By Shea Gibson

by WeatherFlow meteorologist Shea Gibson

Watching Invest 91L, which is still encountering some residual upper level shear and expected to move into an area more favorable for development as it drifts towards the SE coast. As of 7:45AM today, the NOAA NWS National Hurricane Center has now given this area 90% chance for development next 48hrs and 90% chance for development in the next 5 days. Hurricane Hunters will be going in this afternoon to interrogate the system and find out more information. Currently, the track guidance increases the spread along the SE region, so there is still a chance this stays offshore and passes us to the north or heads south of Charleston. Either way, it looks like we will be seeing peripheral effects with possible direct effects later in the weekend. The Low should be rather small and compact in size, so nothing significant ahead of this system is expected at this time. The GFS and EURO hold the track into the SC coast, but keep it on the weaker side as a Low or possible depression. The HWRF model is bit more aggressive as it develops it into a possible weak tropical/subtropical storm. If a name is assigned to this system, it will be either Subtropical Storm or Tropical Storm Bonnie.







As we look at South Carolina impacts is that there is still a pretty good chance that this system stays on the weaker end as simply an area of Low pressure. Sea Surface Temps along the coast are 76.6°, so cooler shelf waters may contribute to limiting this system’s overall strength. If it does stall along or stay over the Gulf Stream, there could be some additional strengthening. Another thing to note is the dry air ahead of this system to the northwest and west, so we could see the entire western portion of it stay drier overall along our coast. We have seen this occur along our area many times before where the wind field may increase as the center draws closer, but the rain forecast is significantly less than what model outputs show upon each initialization. In other words…we have seen predominantly sunny skies with occasional convective lines working through with some of these systems in the past. That doesn’t mean we won’t see the rain potential meet some of its values, but it may only be in short bursts with steadier periods being less pronounced. See below.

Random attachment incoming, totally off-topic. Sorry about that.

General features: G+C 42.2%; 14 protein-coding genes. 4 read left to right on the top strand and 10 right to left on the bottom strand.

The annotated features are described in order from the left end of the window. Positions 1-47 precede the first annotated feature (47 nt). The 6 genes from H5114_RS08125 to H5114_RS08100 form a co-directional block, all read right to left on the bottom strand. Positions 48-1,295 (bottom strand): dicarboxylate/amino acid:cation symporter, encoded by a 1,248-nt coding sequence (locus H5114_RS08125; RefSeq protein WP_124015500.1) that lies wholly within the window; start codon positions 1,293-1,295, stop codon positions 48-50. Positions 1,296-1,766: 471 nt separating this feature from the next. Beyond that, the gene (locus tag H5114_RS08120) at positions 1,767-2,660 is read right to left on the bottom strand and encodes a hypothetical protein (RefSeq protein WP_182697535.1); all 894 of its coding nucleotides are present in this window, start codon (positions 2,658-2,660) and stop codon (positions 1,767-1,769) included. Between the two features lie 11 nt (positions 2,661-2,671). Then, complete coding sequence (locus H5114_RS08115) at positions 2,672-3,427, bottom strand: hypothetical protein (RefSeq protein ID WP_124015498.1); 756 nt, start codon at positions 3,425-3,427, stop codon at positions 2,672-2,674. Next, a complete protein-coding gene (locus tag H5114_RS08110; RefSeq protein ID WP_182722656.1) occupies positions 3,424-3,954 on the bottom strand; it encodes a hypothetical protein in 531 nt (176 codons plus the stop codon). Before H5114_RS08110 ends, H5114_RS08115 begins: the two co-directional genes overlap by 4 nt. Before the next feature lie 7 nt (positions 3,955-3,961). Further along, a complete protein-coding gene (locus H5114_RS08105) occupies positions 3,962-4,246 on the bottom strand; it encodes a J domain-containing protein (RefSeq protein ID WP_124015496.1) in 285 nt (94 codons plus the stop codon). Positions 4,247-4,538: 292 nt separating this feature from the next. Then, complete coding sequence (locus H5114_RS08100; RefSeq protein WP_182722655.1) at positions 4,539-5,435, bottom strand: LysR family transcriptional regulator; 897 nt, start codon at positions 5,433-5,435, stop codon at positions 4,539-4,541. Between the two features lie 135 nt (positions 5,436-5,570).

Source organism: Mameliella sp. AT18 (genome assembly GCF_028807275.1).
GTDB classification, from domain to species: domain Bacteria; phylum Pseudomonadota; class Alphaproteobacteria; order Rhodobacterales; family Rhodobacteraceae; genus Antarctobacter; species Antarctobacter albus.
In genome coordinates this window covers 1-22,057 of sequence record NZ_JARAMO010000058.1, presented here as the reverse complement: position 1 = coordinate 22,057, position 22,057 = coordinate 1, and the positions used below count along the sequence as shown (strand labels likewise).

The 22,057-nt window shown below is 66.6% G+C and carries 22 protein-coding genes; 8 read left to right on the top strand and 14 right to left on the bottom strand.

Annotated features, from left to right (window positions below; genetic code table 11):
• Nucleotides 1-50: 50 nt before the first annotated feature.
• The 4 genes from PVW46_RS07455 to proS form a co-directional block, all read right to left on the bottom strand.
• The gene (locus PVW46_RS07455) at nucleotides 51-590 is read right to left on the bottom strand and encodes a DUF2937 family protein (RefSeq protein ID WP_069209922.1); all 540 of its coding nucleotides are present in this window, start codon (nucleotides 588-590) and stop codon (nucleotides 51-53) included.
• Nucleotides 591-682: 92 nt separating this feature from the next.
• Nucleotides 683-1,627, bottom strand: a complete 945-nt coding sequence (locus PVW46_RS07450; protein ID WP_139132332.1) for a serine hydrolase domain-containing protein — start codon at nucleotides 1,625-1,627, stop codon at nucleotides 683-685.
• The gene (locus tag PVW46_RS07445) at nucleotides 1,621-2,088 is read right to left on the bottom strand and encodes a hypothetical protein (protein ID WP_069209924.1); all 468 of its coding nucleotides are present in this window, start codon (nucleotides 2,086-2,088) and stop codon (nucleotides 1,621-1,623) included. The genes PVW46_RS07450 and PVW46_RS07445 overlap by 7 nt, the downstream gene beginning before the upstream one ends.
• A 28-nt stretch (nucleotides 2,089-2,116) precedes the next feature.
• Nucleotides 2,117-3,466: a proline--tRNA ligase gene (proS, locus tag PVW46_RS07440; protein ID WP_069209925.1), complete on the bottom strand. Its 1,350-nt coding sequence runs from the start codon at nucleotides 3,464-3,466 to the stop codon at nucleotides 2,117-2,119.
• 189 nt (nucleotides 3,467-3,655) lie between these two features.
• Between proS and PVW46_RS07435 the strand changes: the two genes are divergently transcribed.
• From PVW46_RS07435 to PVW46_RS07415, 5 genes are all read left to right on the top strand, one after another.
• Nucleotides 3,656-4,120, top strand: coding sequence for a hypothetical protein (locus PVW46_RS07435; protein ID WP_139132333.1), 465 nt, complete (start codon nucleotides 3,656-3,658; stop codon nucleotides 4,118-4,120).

Here are the risks with this system in a prioritized list:

#1 Rip currents – high risk of rip currents along the beaches with a slightly building SE/ESE swell at 3-4 feet with 6-8 second periods. With onshore winds, expect conditions to be rather choppy and disorganized. With offshore winds, cleaner conditions. Coastal erosion looks to be on the lower end this go around. (But if you do see anything significant, please let the SDHEC Office of Coastal Resource Management know at – they would certainly appreciate the reports)

#2 Rain – as aforementioned, we could see the NW, W, and SW portions of this system remain on the drier side; however, we could still see coastal banding and heavy downpours occur from time to time. Banding may contain a few storms and burst of outflow as convective lines or cells pass overhead. The steadier rains look to swath up into northern SC and southeast NC along the upper trough to the northeast of the system. If the system takes a more Southerly track (not favored), then we could be looking at a wetter pattern. Best advice is to keep an eye on radar throughout the weekend and if you are outdoors, stay weather aware.

#3 Wind – not so much an issue with this smaller more compact system. The gradient looks modest to moderate ahead of it today and into tomorrow. I fully expect the wind forecast to be rather shifty this weekend after today…but here is the general guidance for now:
–>Today the Charleston area will show Easterly winds with a suggestion for barrier island beaches to see ENE Sea Breeze coupling for mid to possible upper teens peaks. That is a coastal process and not associated with outer banding of any system, so if winds come up today, it’s not because of a storm landfall.
–>As we head into Saturday, the gradient could slip either way – on one hand we see a NE/ENE gradient increase wind to mid/upper teens again or winds could start wrapping around from the offshore Northerly directions as we head into the afternoon with only open spots seeing the moderate numbers.
–>By Sunday, it gets trickier as forecast tracks could shift, but the general consensus is for SE winds with rains/showers on the increase. Again – watching to see if we get a drier outlook than anticipated.

As always, stay safe out there!


Shea Gibson
WeatherFlow Meteorologist
New Station Projects/Outreach
SE Region/ East Coast
Twitter: @WeatherFlowCHAS